|Seventeenth century corset.|
Inquiring a little it seems that there is nobody with name and last name to who this garment can be attributed. It is said that the civilizations of Crete, Rome and Greece are considered the precedents in the use of the corset, but it is not until the Renaissance when it begins to become popular thanks to the Medici family. The idea was to get a perfect, feminine silhouette and so with time the corset was evolving and more complex structures were created. With the arrival of the Baroque (always ostentatious) the corsets are made by metal rods that narrow the waist even more, enhancing the hips and lifting the bust. The men began to make use of it too and the upper class boys and girls. Already in the eighteenth century, the corset was still the center of fashion, but contrary to what is thought was not used every day since it was not healthy, the oppression that exerted on the lungs could cause fainting when deprived of air (It was not a good plan to faint every five minutes, right?), so they used it for special events where the great ladies wore their most precious clothes. With the arrival of the French Revolution everything turns upside down and the Grand Corps disappear. They were difficult times that were reflected in each aspect of life. This does not last long and its use returns in 1820 and it is also popularized, it is accessible to every social class. It is throughout this century when our protagonist is enriched with lace, rhinestones ...; The waistline becomes even narrower, calling itself the "wasp-waisted”, giving a delicate appearance to the female silhouette.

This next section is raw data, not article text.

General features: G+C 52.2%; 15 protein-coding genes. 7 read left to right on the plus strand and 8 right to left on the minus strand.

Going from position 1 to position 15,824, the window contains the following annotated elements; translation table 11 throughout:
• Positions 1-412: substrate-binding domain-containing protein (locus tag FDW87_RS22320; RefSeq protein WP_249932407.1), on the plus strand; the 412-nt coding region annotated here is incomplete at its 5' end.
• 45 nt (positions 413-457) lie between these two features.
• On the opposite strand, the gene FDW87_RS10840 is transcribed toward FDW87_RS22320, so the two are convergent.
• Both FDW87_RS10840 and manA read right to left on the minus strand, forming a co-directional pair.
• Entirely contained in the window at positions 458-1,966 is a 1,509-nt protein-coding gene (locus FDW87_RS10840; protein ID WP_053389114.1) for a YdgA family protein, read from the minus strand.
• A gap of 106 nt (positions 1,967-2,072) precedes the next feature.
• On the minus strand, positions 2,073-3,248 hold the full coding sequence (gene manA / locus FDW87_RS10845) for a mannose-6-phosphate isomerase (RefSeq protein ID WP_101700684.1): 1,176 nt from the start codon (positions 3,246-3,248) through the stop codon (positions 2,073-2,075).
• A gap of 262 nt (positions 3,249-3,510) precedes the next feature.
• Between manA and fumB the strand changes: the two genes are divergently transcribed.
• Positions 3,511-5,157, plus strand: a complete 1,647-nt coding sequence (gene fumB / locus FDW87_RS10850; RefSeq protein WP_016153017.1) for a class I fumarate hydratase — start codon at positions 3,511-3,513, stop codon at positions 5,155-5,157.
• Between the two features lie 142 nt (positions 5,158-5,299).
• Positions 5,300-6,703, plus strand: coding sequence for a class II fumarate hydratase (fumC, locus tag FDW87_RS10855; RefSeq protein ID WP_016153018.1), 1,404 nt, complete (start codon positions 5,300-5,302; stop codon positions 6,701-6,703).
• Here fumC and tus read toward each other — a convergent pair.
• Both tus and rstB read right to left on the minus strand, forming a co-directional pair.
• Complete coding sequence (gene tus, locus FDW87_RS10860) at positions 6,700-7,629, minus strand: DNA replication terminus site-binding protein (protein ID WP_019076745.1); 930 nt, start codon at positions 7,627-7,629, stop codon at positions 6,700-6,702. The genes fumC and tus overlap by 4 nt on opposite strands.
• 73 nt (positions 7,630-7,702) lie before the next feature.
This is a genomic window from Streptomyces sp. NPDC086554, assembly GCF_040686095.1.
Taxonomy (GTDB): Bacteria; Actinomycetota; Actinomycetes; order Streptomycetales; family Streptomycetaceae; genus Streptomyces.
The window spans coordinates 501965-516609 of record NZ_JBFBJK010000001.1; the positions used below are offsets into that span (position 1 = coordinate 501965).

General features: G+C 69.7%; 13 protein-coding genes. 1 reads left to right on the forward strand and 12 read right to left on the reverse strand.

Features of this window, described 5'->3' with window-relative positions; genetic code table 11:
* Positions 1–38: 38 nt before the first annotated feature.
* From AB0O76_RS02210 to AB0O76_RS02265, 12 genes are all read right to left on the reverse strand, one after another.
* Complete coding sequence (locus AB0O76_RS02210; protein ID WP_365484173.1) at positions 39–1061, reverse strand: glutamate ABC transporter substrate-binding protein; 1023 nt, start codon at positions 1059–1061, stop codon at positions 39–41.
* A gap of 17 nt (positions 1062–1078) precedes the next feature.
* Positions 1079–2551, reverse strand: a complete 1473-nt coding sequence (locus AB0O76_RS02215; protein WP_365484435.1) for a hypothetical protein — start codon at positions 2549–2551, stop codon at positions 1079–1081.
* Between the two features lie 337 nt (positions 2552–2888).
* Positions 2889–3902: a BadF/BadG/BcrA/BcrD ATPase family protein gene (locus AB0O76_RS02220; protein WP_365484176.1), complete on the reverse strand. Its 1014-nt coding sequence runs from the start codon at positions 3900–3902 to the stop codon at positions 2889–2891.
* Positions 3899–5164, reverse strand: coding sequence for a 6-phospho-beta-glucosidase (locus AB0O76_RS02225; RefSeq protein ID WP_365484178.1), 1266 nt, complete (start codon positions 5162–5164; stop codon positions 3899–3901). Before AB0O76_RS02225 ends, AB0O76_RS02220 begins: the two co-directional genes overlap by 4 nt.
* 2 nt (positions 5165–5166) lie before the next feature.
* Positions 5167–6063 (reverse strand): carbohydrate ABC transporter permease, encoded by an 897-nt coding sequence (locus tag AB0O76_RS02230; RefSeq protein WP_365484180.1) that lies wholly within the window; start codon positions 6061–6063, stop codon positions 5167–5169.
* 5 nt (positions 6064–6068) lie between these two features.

|Christian Dior's New Look collection|
With the turn of the century, the corset begins to disappear from the closets of the women, and already the fashion throw off rigid and it is simplified in the 1920s (ah! Those crazy years!). Only Christian Dior (1905-1957) gets it back thanks to his collection "New Look" in 1947. But in this case the corsets were more elastic, and therefore more comfortable. Nowadays, this garment is practically gone, and only some daring women dare to wear it. And you? Would you wear it?
See you next week, vintage lovers!